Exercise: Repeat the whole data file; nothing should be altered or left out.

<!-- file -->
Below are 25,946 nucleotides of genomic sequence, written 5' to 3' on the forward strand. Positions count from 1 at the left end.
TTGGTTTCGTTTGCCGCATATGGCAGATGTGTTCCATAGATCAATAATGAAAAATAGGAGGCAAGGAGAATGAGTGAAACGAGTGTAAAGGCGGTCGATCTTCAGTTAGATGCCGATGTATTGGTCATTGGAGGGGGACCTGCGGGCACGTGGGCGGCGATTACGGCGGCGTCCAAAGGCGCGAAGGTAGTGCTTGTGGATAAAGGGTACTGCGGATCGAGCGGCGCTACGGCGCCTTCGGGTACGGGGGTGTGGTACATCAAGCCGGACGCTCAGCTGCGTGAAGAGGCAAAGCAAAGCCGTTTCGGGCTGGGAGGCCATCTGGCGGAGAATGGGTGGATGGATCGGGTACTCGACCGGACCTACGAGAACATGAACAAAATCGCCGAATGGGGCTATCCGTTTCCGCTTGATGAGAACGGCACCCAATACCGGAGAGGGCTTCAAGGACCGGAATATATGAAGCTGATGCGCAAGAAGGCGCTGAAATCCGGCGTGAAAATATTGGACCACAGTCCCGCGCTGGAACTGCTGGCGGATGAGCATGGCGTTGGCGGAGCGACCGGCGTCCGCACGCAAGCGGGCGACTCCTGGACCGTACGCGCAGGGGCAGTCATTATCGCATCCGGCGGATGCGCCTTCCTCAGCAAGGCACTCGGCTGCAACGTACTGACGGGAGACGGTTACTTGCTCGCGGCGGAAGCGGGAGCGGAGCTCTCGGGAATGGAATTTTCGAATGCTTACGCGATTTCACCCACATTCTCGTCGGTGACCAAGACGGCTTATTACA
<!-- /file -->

Below are 25,946 nucleotides of genomic sequence, written 5' to 3' on the forward strand. Positions count from 1 at the left end.
TTGGTTTCGTTTGCCGCATATGGCAGATGTGTTCCATAGATCAATAATGAAAAATAGGAGGCAAGGAGAATGAGTGAAACGAGTGTAAAGGCGGTCGATCTTCAGTTAGATGCCGATGTATTGGTCATTGGAGGGGGACCTGCGGGCACGTGGGCGGCGATTACGGCGGCGTCCAAAGGCGCGAAGGTAGTGCTTGTGGATAAAGGGTACTGCGGATCGAGCGGCGCTACGGCGCCTTCGGGTACGGGGGTGTGGTACATCAAGCCGGACGCTCAGCTGCGTGAAGAGGCAAAGCAAAGCCGTTTCGGGCTGGGAGGCCATCTGGCGGAGAATGGGTGGATGGATCGGGTACTCGACCGGACCTACGAGAACATGAACAAAATCGCCGAATGGGGCTATCCGTTTCCGCTTGATGAGAACGGCACCCAATACCGGAGAGGGCTTCAAGGACCGGAATATATGAAGCTGATGCGCAAGAAGGCGCTGAAATCCGGCGTGAAAATATTGGACCACAGTCCCGCGCTGGAACTGCTGGCGGATGAGCATGGCGTTGGCGGAGCGACCGGCGTCCGCACGCAAGCGGGCGACTCCTGGACCGTACGCGCAGGGGCAGTCATTATCGCATCCGGCGGATGCGCCTTCCTCAGCAAGGCACTCGGCTGCAACGTACTGACGGGAGACGGTTACTTGCTCGCGGCGGAAGCGGGAGCGGAGCTCTCGGGAATGGAATTTTCGAATGCTTACGCGATTTCACCCACATTCTCGTCGGTGACCAAGACGGCTTATTACA